You can support these other bears all you want, but it does not change the fact that if you would have listened to them from the beginning you could of missed some opportunities.

Regarding SPF, it looks they will get a reprieve for a bit. All hail the tax accountants for the forseeable future. Looks like NOL carrybacks will help the big publics get some badly needed liquidity for a while. At some point sales and increasing backlog will matter. Lack of both in Q1 will take its toll on most builders.

Lastly, thanks for calling me out. By the way, you forgot to post my last line of the blog, where I predict the upturn of the housing market, and at some point I will also be right, just like Nouriel and Thornberg.

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#11) On February 07, 2008 at 3:19 AM, DemonDoug (30.70) wrote:


I might have some respect for you if you actually said "You know what, I was just quick replying to that post, and you were right - my math was wrong, but 40% is still a good return."

Fortunately for me, I did not start my working career until 2002, and when I saved money, I bought stocks in 2003, and made a boatload on it when I sold out many of my positions last year.  Missed some opportunities?  How about, chose not to engage in a ponzi scheme with money from Easy Al and the Fed backed by fraud?

As far as "missing opportunities," unless you timed it exactly right, and made sure you sold at or near the top, you are now screwed.  You are now holding an illiquid investment with huge holding costs.  And many people are now walking away.  Four years ago... had you bought a home then, you would be even in terms of price appreciation.  Take into account realtor and loan officer fees, closing costs, maintenence, taxes, and insurance, you would be lucky to break even.  Were you telling everyone to buy buy buy in 2004?  Anyone who took your advice then would have missed out on better opportunities in commodities and stocks.

If you are representative of the majority of private builders out there, I can only imagine how much in deep poo your entire industry is. You are also completely out-of-touch.  From your last blog:

"While I fear more discounts may be in the offing for 2008, I believe the majority of price decreases have already occurred for our entry-level new home market. Not that sales are going to “take-off” anytime soon, just that we are getting to fairly attractive sales prices, by California standards. Based on our December traffic counts, I know people are out kicking the tires and waiting for the “all clear” signal to buy."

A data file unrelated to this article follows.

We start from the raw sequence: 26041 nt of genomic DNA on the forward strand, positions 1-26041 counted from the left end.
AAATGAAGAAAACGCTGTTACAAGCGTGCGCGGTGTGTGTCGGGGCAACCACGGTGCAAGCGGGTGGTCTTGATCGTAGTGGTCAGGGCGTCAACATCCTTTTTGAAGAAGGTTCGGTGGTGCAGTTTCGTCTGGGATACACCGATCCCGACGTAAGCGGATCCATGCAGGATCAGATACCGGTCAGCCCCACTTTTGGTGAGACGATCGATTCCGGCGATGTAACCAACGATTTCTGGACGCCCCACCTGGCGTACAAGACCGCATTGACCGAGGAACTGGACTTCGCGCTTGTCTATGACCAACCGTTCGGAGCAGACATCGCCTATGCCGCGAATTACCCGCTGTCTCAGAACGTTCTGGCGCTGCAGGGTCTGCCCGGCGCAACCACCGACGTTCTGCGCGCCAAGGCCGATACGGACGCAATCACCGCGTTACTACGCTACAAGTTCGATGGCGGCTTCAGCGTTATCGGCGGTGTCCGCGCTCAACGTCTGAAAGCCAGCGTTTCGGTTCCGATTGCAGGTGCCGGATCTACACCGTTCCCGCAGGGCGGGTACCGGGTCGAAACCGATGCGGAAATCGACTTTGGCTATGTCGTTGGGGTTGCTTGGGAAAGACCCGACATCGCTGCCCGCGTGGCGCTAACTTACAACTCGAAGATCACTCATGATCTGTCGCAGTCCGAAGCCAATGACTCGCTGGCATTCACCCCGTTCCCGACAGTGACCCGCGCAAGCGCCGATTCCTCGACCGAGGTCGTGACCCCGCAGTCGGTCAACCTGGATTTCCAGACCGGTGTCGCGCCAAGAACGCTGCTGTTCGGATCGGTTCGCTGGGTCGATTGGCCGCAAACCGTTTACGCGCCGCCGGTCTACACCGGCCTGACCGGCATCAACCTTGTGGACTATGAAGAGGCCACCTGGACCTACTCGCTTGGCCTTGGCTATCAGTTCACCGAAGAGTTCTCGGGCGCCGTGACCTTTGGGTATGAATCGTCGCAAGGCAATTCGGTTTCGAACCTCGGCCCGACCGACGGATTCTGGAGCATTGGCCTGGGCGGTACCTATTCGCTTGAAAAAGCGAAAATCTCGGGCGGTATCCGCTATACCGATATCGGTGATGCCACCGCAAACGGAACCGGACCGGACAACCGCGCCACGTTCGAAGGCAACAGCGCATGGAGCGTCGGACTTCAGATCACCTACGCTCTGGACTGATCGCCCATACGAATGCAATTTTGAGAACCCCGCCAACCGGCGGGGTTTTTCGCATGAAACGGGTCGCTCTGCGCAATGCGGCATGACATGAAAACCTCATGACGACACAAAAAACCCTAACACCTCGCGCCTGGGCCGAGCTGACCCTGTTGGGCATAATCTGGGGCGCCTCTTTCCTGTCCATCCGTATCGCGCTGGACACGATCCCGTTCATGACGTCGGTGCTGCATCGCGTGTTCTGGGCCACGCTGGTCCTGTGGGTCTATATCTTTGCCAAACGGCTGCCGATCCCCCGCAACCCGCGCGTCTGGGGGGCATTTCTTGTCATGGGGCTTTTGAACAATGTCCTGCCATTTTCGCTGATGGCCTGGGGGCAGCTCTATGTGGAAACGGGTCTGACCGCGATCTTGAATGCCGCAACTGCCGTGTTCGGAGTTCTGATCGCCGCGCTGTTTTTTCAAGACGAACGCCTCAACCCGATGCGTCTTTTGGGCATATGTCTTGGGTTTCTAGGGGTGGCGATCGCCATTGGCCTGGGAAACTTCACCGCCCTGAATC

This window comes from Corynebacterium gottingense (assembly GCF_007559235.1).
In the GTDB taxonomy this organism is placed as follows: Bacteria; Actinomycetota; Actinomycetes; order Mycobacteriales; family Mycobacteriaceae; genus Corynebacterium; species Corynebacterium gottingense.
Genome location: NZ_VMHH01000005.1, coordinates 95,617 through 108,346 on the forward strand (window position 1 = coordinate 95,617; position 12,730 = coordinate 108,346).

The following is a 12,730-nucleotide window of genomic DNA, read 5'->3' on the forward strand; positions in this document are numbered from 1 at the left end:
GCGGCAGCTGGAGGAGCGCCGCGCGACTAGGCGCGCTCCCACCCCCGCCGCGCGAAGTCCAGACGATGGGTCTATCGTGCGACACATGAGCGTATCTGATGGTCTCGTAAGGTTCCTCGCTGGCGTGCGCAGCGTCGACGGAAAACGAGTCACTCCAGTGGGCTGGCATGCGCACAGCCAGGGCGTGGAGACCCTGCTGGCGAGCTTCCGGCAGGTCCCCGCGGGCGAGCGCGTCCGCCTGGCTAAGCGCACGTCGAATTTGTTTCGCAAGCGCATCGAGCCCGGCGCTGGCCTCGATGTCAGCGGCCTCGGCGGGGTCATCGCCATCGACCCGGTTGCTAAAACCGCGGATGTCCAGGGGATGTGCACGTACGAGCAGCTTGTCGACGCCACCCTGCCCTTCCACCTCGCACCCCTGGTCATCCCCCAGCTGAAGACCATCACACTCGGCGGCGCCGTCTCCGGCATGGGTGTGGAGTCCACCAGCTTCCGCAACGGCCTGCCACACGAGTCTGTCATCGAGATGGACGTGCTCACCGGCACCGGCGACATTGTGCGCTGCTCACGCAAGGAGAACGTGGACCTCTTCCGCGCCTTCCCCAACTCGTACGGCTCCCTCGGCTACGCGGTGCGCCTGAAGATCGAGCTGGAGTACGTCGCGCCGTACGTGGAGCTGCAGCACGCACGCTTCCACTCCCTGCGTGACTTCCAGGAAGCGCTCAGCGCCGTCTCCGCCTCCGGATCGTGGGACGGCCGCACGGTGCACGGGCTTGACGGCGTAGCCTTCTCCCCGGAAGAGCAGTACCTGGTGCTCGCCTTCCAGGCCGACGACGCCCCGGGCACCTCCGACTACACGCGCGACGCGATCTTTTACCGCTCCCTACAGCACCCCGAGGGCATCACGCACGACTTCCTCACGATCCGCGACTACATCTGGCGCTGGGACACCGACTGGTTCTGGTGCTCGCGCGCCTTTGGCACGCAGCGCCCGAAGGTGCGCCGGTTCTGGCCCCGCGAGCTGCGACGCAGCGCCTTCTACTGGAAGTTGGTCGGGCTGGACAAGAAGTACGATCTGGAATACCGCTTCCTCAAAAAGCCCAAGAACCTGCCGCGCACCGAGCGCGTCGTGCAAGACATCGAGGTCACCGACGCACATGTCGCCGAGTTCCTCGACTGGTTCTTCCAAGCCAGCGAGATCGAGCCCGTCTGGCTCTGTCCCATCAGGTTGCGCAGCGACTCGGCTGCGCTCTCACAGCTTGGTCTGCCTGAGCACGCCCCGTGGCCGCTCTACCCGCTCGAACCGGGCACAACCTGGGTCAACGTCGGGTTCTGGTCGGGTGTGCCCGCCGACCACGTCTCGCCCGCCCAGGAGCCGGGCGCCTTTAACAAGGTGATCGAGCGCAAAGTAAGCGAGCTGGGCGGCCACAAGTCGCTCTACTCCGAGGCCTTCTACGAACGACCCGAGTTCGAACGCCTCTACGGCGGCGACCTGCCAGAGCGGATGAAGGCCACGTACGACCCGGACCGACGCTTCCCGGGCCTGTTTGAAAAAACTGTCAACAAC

What you completely fail to comprehend, is that it was NOT consumers and home buyers that have lead the RE industry down.  It is the loan markets, banks, mortgage companies, investment banks, and foreign wealth funds that have stopped the credit spigot.  There were still way too many homes being sold at way too high prices in early 2007, when it was obvious to everyone short of RE cheerleaders and denyers knew that the bust was on.  The sheeple were continuing to plow "dumb money" fueled by the credit markets.  You state "I believe the majority of price decreases have already occurred for our entry-level new home market."  What happens when banks are foreclosing on entire condo towers and whole subdivisions?  Your statements are exactly the statements that people in 2006 were saying in Sacramento - it's different here, it's California, RE holds value, a housing crash can't happen here.  There are NO fundamentals pointing to a housing turnaround for new homes, or for old homes for that matter.  Median price to median income is still way too high, especially for outlying suburbs where people have to drive 60-90 miles each way if, say, you are living in Rancho Cucomonga and working in downtown LA.

Here are the facts:

Your numbers were wrong and you won't admit it.

Four years ago you were claiming RE was a good investment.  Home prices in many places are back to where they were 4 years ago, and in fact lower in many places.

Here is the analysis:

I do not trust any calculations or numbers from someone who cannot understand a simple return on investment

I do not trust anyone that thought that in 2004 a home was a good investment. 

You are a cheerleader who, in the face of a tidal wave of facts, have conceded a few points to the reality of the situation. You put your faith in credit markets that are dead, government programs which are likely to have little impact, and completely ignore fundamentals of homeownership which are returning.

You are a cliche of someone whose job depends on not understanding the factors that govern your market.  You are the IT guy who loaded up on company stock and thought the tech boom would go on forever... or would correct in short order.